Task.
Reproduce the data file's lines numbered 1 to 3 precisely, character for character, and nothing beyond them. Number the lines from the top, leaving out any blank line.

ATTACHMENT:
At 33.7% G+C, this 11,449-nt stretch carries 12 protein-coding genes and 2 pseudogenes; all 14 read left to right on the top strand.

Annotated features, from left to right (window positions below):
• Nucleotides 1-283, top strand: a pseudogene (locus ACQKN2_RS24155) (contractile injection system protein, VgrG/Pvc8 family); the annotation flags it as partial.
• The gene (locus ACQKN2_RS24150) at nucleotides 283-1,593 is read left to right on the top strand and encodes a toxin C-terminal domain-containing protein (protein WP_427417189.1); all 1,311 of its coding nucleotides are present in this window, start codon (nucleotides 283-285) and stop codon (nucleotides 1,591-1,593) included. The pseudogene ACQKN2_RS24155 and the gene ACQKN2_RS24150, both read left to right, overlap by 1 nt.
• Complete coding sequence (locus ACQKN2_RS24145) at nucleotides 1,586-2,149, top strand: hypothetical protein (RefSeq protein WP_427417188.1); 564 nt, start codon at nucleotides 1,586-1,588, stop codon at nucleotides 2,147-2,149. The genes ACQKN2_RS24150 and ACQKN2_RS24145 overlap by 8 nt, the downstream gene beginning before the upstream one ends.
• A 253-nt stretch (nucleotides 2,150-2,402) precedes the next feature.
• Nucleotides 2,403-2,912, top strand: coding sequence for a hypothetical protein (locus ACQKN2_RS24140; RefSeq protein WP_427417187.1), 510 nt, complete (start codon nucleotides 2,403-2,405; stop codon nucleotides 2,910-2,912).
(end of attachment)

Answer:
At 33.7% G+C, this 11,449-nt stretch carries 12 protein-coding genes and 2 pseudogenes; all 14 read left to right on the top strand.

Annotated features, from left to right (window positions below):
• Nucleotides 1-283, top strand: a pseudogene (locus ACQKN2_RS24155) (contractile injection system protein, VgrG/Pvc8 family); the annotation flags it as partial.